RIYADH, 29 July 2020:
A little over 1,000 residents of Saudi Arabia are awaiting the start today of rituals as part of the annual haj pilgrimage in the Muslim holy city of Mecca, which this year have been drastically downsized due to strict measures to prevent the spread of the coronavirus.
Saudi authorities have limited the pilgrimage to just over 1,000 Muslims – compared to over two million last year – 30% of whom are Saudis, while the rest are from 160 nationalities living in the kingdom – includinng eight Malaysians.
Only Saudi healthcare professionals will be allowed to take part in the rituals in recognition for their role fighting the Covid-19, which has infected nearly 270,000 people and has left 2,760 dead in the kingdom.
The security forces have been ready since July 6 to secure the pilgrims and ensure only authorised people access the holy sites, head of the Hajj Security Committee Khalid bin Qarar Al-Harbi, said yesterday.
Over the past few weeks, the lucky pilgrims have arrived at the hotels, undergone medical tests and been put under the mandatory quarantine before the rituals begin today.
Each pilgrim has to wear an electronic armband to ensure they have gone through quarantine before taking part in the rituals.
This year, no representative for the Saudi government will take part in the haj.
Hundreds of workers are tasked with cleaning the facilities, over several shifts, to make sure the holy places are always sterilised.
In the ritual that involves throwing pebbles at three columns representing the devil’s temptations, the stones will be collected so no one comes into contact with them after they have been touched by the pilgrims.
The authorities have also established mechanisms to help pilgrims keep social distancing during every stop in the three-day rituals.
The Saudi Health Ministry has prepared five mobile clinics that will accompany the pilgrims and will carry out rapid coronavirus tests, among other health services.
Every year, emergency services attend to pilgrims who feel sick because of disease, exhaustion, high temperature or old age.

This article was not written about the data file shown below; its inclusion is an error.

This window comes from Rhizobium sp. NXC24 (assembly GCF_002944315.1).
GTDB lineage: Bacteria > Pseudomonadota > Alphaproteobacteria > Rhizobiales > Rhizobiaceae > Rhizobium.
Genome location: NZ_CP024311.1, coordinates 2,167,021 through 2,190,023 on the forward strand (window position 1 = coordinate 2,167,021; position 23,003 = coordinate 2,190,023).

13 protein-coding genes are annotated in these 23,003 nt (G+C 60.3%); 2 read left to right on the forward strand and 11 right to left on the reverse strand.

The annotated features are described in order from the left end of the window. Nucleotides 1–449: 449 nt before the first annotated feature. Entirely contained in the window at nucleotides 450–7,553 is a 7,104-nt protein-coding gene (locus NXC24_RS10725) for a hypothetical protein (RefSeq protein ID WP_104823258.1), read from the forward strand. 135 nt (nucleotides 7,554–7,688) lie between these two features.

Haj is one of Islam’s so-called five pillars that all able-bodied Muslims must perform at least once in their lifetime if their financial conditions allow it.
The pilgrimage has been affected by other epidemics, as in 2014 when an Ebola outbreak in West Africa prompted the Saudi authorities to ban people from Liberia, Guinea Conakry and Sierra Leone, among others.
Meanwhile in KABUL, the Taliban yesterday announced a three-day ceasefire in Afghanistan for the Muslim festival of Eid al-Adha – a move which was welcomed and reciprocated by the Afghan government.
“For our compatriots to spend the days and nights of Eid in security and happiness, all fighters are directed not to carry out any attacks and offensives against the enemy (Afghan security forces) during the three days of Eid-ul-Adha,” Taliban spokesperson Zabihullah Mujahid said in a statement.
“If the enemy carried out any attack against you, then give them a strong response,” the Taliban spokesperson added.
The festival of Eid-ul-Adha, one of the biggest holidays of the Islamic calendar and marked by slaughtering animals such as sheep and goats, begins on Friday.
This is the third ceasefire in the past 19 years of war in Afghanistan and comes amid preparations for peace talks between the rebels and the government, which responded to the announcement by declaring a corresponding three-day truce.
Kabul has been making efforts to clear the path towards the commencement of the intra-Afghan talks to usher in peace in the country along the lines of an agreement signed between the US and the Taliban on Feb. 29 in Doha.
According to the agreement, Washington would pull its troops out of Afghanistan by mid-2021 in exchange for security guarantees from the Taliban.
However, the intra-Afghan talks, originally scheduled to begin on March10, have been delayed by disagreements between the insurgents and the government at Kabul regarding a prisoner swap process, a precondition for starting the talks.
Afghan and Taliban officials have been holding negotiations to complete the exchange of 5,000 Taliban prisoners for 1,000 Afghan security forces captured by the insurgents so that the talks may begin.
The Taliban spokesperson in his truce message also instructed insurgent fighters not to venture into government-controlled areas and also asked the Afghan security personnel to visit or enter the Taliban held areas.
“Spend the Eid days in your areas and provide security for the people in your areas.”
The decision by Taliban to call a temporary truce came as the violence has escalated in recent weeks in the country, following a three-day ceasefire on Eid-ul-Fitr, another Muslim festival, from 24-26 May this year.
Muslims around the world would be celebrating the festival this week by slaughtering livestock and distributing meat among neighbors, family members, and the poor to commemorate the Quranic tale of the Prophet Abraham’s willingness to sacrifice his only son before the will of God.